Recently I was at a think tank regarding advertising and professional sports leagues. It was a great experience to hear about what trends were in marketing in the professional sports realm. I like to go to events like these to give my students a real look at what sports marketing looks like.
As I was networking, I spoke to a few young professionals trying to make their way into the industry. I like to ask a lot of questions and see what they envision themselves being a part of as a career. I usually follow that up with a question about how they think they are going to get there. Then finally I ask what their value is to a company they want to work for is. That is the question that usually stops and makes them think.
"Then finally I ask what their value is to a company they want to work for is. That is the question that usually stops and makes them think."
Let’s take for example one of the conversations I have at this event. Let’s call the young professional John to protect the innocent. John was 23 years old and a college grad. I asked John what he wanted to do as a career. John stated he wanted to be an events planner. He wanted to be a part of huge events around the Chicago area and beyond. John has big plans. I asked John what he is doing now in order to reach that goal. John said he was doing some temp work here and there and meeting a lot of people in the industry. Then came my big question. I asked him what made him valuable to an events planning company. The answer I got didn’t surprise me. John mentioned his value came in his college degree, his contacts in the industry and his resume on Linkedin. John has no value. It’s a hard truth.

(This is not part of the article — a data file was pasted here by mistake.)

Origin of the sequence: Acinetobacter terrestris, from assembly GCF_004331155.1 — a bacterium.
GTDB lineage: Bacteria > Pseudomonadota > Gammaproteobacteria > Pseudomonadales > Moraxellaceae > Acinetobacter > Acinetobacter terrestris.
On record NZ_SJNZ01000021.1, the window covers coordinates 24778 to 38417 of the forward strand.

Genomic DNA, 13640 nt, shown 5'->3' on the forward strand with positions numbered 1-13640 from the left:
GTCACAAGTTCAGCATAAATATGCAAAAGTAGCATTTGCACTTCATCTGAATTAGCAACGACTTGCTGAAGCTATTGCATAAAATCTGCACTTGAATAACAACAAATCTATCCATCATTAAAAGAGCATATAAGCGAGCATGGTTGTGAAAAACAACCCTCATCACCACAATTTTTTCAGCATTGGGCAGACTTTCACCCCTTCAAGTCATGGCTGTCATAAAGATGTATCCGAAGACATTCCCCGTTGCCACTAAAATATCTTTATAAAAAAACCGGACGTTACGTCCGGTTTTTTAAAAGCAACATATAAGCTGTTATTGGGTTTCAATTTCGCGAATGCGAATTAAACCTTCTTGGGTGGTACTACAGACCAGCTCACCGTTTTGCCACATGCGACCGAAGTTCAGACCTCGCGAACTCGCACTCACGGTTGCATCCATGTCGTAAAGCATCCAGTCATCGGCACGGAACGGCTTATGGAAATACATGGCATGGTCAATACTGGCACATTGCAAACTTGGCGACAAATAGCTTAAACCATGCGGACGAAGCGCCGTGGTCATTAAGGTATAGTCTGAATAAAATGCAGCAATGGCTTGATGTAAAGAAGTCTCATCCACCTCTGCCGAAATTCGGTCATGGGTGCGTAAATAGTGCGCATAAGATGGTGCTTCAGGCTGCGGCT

As I spoke with John, it became a little more disturbing to find out that he wasn’t on social media other than Linkedin. Let me remind you that John wants to become an events planner. One of the biggest ways events are being promoted today is through social media!
"People have to realize that money isn’t the only form of payment someone can give you."
Too often people like John think they have to meet the right person to get an in to make their dreams come true. Yes, that happens rarely. When you meet that person, you actually have to show value! You have to have done something! I told John a few things in this conversation that he should do to create value. First I told John to start creating his brand of himself as a planner on social media. By doing that, he should actually create a few small events and show success and learn from failures. I mentioned going to his local town or suburb and working on an events project for the local Chamber of Commerce or village FOR FREE! Yes, I said it. For FREE. People have to realize that money isn’t the only form of payment someone can give you. In John’s case, the payment is experience in actually doing something. The payment is learning. The payment is creating value. Not money. John needs to start somewhere to build. No one will hire you just for knowing someone or just because of a degree. If you are chasing a career and struggling to get a foot in the door, create your own opportunities and do something yourself. Create your value.